Thursday, June 29, 2017

Birthday Book of the Day: Don Marquis said, “Ours is a world where people don't know what they want and are willing to go through hell to get it.”


oh i should worry and fret
death and i will coquette
there’s a dance in the old dame yet
toujours gai toujours gai
the song of mehitabel

Donald Robert Perry Marquis (1878-1937) was born 139 years ago today. He blazed an antic path across American life for twenty-five years, and was so famous that, during World War II, a Liberty Ship was named for him.
After five years writing editorials for The Atlanta Journal, Marquis landed a gig with New York’s Evening Sun in 1912. He spent ten years writing “The Sun Dial” column, then jumped to The Herald Tribune in 1922. His short stories appeared in Harper’s Scribner’s, Cosmopolitan, and nearly all the other leading general-circulation magazines of the day. His columns turned into successful books, and, later, movies and plays.
Marquis even wrote a play about the crucifixion of Christ, The Dark Hours, in 1924. Presented by the University Players, it starred a young Henry Fonda as Peter (revived on Broadway in 1932, it ran for eight performances, a rare Marquis flop).
Marquis lived a Roaring Twenties lifestyle that contributed to the series of strokes that finally silenced him at 58. He was quick with a quip when those were ten-a-penny in American journalism:

Procrastination is the art of keeping up with yesterday. When a man tells you that he got rich through hard work, ask him: 'Whose?' An idea isn't responsible for the people who believe in it. Middle age is the time when a man is always thinking that in a week or two he will feel as good as ever. Writing a book of poetry is like dropping a rose petal down the Grand Canyon and waiting for the echo. Fishing is a delusion entirely surrounded by liars in old clothes. If you make people think they're thinking, they'll love you; But if you really make them think, they'll hate you. Ideas pull the trigger, but instinct loads the gun. An optimist is a man who has never had much experience. A pessimist is a person who has had to listen to too many optimists.

His lasting memory is in the characters archy and mehitabel, who began appearing in his newspaper columns in 1916. archy, a cockroach who was a vers libre poet in a previous life, tapped out unpunctuated, uncapitalized notes on Marquis typewriter at night, leaping from the carriage return to hit the keys, one at a time (the caps lock and period keys were too hard to manage).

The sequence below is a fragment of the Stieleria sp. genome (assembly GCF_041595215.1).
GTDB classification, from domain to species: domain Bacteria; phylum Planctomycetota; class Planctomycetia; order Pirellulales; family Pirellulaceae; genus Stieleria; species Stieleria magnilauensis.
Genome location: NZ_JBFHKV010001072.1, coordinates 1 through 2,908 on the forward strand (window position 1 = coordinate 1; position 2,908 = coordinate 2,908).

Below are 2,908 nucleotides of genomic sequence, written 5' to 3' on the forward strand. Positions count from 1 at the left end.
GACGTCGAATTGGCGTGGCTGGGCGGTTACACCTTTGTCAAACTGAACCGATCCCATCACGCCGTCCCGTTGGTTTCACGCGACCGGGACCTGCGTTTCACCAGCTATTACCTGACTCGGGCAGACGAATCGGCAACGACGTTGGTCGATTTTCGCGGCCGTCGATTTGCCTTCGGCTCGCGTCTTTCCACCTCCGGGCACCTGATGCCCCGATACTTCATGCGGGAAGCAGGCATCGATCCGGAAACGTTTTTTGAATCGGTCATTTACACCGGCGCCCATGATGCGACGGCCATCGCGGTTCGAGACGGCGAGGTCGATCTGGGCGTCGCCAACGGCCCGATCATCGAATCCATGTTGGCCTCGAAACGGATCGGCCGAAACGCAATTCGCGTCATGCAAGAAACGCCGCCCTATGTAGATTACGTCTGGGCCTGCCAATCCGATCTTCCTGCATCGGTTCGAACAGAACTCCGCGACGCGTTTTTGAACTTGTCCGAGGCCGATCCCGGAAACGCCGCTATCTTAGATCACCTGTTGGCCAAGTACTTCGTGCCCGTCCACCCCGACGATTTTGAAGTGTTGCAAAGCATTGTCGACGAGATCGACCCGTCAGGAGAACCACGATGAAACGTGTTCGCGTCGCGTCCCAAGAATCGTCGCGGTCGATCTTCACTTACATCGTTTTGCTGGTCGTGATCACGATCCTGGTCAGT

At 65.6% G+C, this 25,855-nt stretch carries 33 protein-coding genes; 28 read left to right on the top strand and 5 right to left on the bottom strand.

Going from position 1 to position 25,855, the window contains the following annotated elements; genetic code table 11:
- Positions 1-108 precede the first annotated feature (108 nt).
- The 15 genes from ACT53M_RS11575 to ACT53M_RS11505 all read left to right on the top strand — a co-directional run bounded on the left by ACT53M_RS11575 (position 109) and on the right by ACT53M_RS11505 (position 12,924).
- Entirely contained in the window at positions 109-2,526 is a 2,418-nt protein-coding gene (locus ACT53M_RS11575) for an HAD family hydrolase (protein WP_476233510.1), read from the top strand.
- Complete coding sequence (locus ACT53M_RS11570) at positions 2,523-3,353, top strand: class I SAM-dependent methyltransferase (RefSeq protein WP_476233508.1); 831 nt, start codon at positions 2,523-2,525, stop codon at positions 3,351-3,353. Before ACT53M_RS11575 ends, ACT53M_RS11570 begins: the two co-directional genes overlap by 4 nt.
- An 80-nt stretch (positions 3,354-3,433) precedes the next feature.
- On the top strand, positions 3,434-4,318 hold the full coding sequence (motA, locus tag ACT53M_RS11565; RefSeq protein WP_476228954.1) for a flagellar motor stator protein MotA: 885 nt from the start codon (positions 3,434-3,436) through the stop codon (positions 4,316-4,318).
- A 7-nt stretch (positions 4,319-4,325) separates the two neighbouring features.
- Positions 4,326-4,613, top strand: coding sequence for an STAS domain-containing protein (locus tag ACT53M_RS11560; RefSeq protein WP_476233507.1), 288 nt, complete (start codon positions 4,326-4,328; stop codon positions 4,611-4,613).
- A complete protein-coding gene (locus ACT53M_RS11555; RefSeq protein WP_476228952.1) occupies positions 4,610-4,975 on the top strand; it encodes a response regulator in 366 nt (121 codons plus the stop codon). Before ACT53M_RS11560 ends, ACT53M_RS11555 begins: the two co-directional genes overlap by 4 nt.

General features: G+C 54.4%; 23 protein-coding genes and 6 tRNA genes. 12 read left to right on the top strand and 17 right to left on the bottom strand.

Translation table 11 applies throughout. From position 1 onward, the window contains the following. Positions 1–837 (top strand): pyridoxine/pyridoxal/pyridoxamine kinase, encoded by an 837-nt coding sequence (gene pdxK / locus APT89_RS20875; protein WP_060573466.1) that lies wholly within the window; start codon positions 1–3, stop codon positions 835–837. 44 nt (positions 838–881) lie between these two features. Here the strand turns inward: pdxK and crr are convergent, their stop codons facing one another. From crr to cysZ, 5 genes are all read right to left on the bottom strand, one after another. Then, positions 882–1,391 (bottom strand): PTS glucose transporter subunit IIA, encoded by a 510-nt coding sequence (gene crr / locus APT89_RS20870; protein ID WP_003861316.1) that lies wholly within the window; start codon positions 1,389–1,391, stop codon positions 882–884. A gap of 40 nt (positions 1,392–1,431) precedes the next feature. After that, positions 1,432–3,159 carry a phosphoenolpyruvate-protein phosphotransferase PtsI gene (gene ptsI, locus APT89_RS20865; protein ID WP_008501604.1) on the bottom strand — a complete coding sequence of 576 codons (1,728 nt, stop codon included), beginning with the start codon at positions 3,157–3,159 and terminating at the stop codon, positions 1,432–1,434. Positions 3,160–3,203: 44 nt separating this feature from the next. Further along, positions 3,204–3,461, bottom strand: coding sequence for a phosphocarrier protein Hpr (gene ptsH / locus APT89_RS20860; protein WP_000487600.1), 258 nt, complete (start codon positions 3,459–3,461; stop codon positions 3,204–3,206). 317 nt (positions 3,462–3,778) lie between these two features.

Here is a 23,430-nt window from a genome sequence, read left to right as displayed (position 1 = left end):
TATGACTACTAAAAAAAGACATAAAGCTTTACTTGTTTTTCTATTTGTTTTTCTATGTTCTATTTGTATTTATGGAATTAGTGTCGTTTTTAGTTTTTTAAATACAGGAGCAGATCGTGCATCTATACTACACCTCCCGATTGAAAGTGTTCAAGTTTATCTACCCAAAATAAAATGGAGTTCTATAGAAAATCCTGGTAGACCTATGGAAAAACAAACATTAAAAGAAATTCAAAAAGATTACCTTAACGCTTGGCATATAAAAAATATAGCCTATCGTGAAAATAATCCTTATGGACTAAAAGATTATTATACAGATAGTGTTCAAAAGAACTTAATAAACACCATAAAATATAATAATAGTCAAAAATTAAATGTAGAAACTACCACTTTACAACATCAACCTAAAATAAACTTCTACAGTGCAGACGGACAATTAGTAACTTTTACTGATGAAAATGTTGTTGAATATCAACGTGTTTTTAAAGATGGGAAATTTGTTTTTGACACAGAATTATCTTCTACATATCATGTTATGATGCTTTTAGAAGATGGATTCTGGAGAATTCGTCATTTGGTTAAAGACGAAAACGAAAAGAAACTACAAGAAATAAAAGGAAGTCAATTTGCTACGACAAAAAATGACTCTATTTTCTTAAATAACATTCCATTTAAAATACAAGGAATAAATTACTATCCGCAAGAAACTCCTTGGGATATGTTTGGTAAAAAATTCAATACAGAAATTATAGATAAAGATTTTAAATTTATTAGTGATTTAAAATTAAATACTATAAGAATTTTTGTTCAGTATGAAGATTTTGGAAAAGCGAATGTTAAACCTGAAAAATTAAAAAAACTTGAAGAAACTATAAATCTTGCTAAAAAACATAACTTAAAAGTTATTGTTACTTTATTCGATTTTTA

archy’s pal, Mehitabel, was an alley cat who was, in truth, a real party animal. The Writer’s Almanac notes,
archy was a former free verse poet who "sees life from the underside now." He wasn't able to reach the shift key so everything he wrote was in lower case. And Mehitabel was an alley cat with questionable morals who insisted that she was Cleopatra in one of her former lives.

Marquis was a champion of the underdog and not a fan of pretension. His columns were humorous, but had political undertones. His character archy said once, "a louse i used to know told me that millionaires and bums tasted about alike to him." And, "what is all this mystery about the sphinx that has troubled so many illustrious men no doubt the very same thoughts she thinks are thought every day by some obscure hen."
Part of their lasting appeal was that, like Tenniel’s Alice and Shepherd’s Pooh, they were brilliantly illustrated- in their case, by George Herriman, creator of Krazy Kat.

We celebrate this American original with his biography:

Edward Anthony, O Rare Don Marquis: Author of archy and mehitabel and other hilarities (Doubleday, 1962, 1st ed., 1962). LOC 62-7596. A fine, entertaining biography of the creator of that immortal pair, archy and mehitabel. Hardcover, 8.5” x 6”, unclipped dust jacket with some wear. Yellowing and some spotting on the edges. Overall good condition; eminently readable. HBB price: $17.95.


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